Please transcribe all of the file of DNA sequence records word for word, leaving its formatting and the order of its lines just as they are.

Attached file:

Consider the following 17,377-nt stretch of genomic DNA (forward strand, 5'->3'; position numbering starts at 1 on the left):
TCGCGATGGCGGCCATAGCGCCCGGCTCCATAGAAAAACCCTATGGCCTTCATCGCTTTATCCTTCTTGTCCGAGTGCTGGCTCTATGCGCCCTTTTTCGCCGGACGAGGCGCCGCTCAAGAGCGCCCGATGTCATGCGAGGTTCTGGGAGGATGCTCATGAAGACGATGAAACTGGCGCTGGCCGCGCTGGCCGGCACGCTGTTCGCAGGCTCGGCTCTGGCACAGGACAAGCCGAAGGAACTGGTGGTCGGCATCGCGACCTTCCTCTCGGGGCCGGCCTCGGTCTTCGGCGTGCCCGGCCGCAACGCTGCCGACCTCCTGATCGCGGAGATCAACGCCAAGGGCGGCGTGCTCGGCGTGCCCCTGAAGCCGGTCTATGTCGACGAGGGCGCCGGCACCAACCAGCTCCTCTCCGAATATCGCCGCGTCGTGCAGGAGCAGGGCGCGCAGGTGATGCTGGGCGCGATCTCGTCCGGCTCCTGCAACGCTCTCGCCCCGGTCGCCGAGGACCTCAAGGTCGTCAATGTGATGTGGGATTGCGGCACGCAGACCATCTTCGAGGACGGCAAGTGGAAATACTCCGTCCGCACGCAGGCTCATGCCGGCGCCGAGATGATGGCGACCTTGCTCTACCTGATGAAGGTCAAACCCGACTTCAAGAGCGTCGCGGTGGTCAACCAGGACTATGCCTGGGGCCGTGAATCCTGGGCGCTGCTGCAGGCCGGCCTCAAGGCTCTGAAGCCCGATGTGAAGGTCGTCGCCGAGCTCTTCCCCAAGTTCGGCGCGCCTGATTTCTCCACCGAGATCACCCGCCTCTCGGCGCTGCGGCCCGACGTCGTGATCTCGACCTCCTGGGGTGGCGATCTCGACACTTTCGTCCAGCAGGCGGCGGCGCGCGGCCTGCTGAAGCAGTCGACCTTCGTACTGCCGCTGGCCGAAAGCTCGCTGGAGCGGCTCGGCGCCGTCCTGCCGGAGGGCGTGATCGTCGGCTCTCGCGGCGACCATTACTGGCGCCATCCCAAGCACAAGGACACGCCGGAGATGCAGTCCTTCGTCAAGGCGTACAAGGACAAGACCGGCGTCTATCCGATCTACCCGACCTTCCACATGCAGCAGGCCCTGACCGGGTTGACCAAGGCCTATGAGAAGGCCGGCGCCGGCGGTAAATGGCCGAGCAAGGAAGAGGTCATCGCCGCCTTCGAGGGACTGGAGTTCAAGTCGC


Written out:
Consider the following 17,377-nt stretch of genomic DNA (forward strand, 5'->3'; position numbering starts at 1 on the left):
TCGCGATGGCGGCCATAGCGCCCGGCTCCATAGAAAAACCCTATGGCCTTCATCGCTTTATCCTTCTTGTCCGAGTGCTGGCTCTATGCGCCCTTTTTCGCCGGACGAGGCGCCGCTCAAGAGCGCCCGATGTCATGCGAGGTTCTGGGAGGATGCTCATGAAGACGATGAAACTGGCGCTGGCCGCGCTGGCCGGCACGCTGTTCGCAGGCTCGGCTCTGGCACAGGACAAGCCGAAGGAACTGGTGGTCGGCATCGCGACCTTCCTCTCGGGGCCGGCCTCGGTCTTCGGCGTGCCCGGCCGCAACGCTGCCGACCTCCTGATCGCGGAGATCAACGCCAAGGGCGGCGTGCTCGGCGTGCCCCTGAAGCCGGTCTATGTCGACGAGGGCGCCGGCACCAACCAGCTCCTCTCCGAATATCGCCGCGTCGTGCAGGAGCAGGGCGCGCAGGTGATGCTGGGCGCGATCTCGTCCGGCTCCTGCAACGCTCTCGCCCCGGTCGCCGAGGACCTCAAGGTCGTCAATGTGATGTGGGATTGCGGCACGCAGACCATCTTCGAGGACGGCAAGTGGAAATACTCCGTCCGCACGCAGGCTCATGCCGGCGCCGAGATGATGGCGACCTTGCTCTACCTGATGAAGGTCAAACCCGACTTCAAGAGCGTCGCGGTGGTCAACCAGGACTATGCCTGGGGCCGTGAATCCTGGGCGCTGCTGCAGGCCGGCCTCAAGGCTCTGAAGCCCGATGTGAAGGTCGTCGCCGAGCTCTTCCCCAAGTTCGGCGCGCCTGATTTCTCCACCGAGATCACCCGCCTCTCGGCGCTGCGGCCCGACGTCGTGATCTCGACCTCCTGGGGTGGCGATCTCGACACTTTCGTCCAGCAGGCGGCGGCGCGCGGCCTGCTGAAGCAGTCGACCTTCGTACTGCCGCTGGCCGAAAGCTCGCTGGAGCGGCTCGGCGCCGTCCTGCCGGAGGGCGTGATCGTCGGCTCTCGCGGCGACCATTACTGGCGCCATCCCAAGCACAAGGACACGCCGGAGATGCAGTCCTTCGTCAAGGCGTACAAGGACAAGACCGGCGTCTATCCGATCTACCCGACCTTCCACATGCAGCAGGCCCTGACCGGGTTGACCAAGGCCTATGAGAAGGCCGGCGCCGGCGGTAAATGGCCGAGCAAGGAAGAGGTCATCGCCGCCTTCGAGGGACTGGAGTTCAAGTCGC